Along with the Law, the Prophets are the dominant theme of the Old Testament. The Power, beauty, and disturbing truthfulness of the Prophets Isaiah, Jeremiah, Ezekiel, and the Minor Prophets take hold of our consciousness, and they come to the fore during our Advent and Lent Liturgies. The Prophet is one who is singled out, elected, called to fulfil a special task of preaching, a ministry of truth. And whilst truth will set us free, it is rarely appreciated by its hearers at the time of telling. The Prophet is asked to reveal what is hidden, to show up hypocrisy and hidden motivation, to direct people towards God. This often involves provoking resentment, anger, misunderstanding, isolation, rejection, and even death. Running through it all, though, is the promise of God’s total support because of this work of prophecy, the proclamation of truth.
Today’s First Reading point us beyond Jeremiah to Jesus. Like Jeremiah, Jesus was consecrated in the womb and sent as a “prophet to the nations” (see Luke 1:31–33). Like the prophets before Him, Jesus too faces hostility. In today’s Gospel reading, the crowd in His hometown synagogue quickly turns on Him, apparently demanding a sign, some proof of divine origins—that He’s more than just “the son of Joseph.”
The sign He gives them is that of the prophets Elijah and Elisha. From their colourful careers Jesus draws two stories. In each, the prophets bypass “many . . . in Israel” to bestow God’s blessings on non-Israelites who had faith that the prophets were men of God (see 1 Kings 17:1–16; 2 Kings 5:1–14). “None . . . not one” in Israel was found deserving, Jesus emphasises. His point isn’t lost on His audience. They know He’s likening them to the “many . . . in Israel” in the days of the prophets. That’s why they try to push Him off the cliff. As He promised to protect Jeremiah, the Lord delivers Jesus from those who would crush Him.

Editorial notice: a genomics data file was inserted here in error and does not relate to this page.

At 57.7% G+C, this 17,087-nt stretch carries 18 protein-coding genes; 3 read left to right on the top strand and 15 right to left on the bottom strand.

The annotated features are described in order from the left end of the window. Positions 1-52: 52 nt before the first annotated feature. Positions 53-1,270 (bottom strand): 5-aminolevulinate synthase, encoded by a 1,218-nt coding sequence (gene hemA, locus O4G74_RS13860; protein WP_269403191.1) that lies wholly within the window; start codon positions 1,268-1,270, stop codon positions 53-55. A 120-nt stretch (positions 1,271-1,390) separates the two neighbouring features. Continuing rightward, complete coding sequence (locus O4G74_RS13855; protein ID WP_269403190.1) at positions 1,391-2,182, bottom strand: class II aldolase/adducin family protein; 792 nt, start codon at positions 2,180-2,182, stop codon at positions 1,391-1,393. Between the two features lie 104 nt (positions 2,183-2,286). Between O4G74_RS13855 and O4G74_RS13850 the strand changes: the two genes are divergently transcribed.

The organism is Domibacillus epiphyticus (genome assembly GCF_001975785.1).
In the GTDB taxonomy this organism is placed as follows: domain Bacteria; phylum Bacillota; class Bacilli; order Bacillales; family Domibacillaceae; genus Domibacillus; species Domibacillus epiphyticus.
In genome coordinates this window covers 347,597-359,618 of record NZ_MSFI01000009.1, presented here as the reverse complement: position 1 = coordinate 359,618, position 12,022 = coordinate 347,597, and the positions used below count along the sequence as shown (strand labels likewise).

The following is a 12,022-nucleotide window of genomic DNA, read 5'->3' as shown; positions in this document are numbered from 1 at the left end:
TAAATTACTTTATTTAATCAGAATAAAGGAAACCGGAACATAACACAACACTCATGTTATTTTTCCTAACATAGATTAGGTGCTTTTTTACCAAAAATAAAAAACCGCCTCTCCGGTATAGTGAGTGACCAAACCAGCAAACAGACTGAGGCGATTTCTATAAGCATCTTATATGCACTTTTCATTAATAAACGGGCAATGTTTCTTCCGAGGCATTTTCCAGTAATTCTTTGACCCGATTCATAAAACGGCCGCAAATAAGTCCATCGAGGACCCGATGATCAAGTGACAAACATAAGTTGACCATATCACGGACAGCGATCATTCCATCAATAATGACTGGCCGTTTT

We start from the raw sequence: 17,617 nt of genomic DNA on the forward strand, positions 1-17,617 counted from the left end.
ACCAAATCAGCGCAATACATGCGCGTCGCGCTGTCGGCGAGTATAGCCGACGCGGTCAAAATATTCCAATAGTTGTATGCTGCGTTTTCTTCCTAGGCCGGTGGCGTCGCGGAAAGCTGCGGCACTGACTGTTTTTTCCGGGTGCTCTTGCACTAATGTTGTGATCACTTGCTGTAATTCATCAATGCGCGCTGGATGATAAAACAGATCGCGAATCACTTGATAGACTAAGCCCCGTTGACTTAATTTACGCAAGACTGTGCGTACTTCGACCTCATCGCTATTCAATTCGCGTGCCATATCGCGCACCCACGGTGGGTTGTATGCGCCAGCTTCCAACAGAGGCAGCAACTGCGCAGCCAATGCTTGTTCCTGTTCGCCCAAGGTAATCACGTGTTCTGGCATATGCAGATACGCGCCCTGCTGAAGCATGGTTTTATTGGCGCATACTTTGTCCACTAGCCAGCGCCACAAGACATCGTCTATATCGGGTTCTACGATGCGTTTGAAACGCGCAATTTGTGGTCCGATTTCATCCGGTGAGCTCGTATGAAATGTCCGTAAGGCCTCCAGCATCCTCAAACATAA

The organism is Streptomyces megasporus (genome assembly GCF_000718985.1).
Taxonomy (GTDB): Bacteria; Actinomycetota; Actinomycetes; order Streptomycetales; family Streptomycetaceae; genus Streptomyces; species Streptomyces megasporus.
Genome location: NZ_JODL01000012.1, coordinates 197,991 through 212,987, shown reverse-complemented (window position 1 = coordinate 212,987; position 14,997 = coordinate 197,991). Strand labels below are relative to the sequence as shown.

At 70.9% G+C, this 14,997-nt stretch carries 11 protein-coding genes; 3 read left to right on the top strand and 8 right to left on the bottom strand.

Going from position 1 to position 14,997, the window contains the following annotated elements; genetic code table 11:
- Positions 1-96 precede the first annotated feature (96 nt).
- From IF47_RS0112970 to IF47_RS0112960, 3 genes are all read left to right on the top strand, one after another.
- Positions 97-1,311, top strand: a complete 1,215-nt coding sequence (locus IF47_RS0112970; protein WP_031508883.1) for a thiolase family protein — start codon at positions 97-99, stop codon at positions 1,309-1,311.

As were Elijah and Elisha, Jesus is sent to proclaim God’s gift of salvation—not exclusively to one nation or people, but to all who realise in faith that from the womb God alone is their hope, their rescuer, their “rock of refuge,” as we say together in today’s Psalm.
Prophecies, Paul tells us in today’s second reading from his first letter to the Corinthians, are partial and pass away “when the perfect comes.” In Jesus, the word of the prophets has been brought to perfection, fulfilled in those who have ears to hear, as He declares in today’s Gospel. Greater than the gifts of faith and hope, Jesus shows us how to love as He loved—to love God as our Father, as the one who formed us in the womb and destined us to hear His saving Word. This is the salvation, the “mighty works of the Lord,” that we, like the psalmist, are thankful to proclaim daily in the Mass.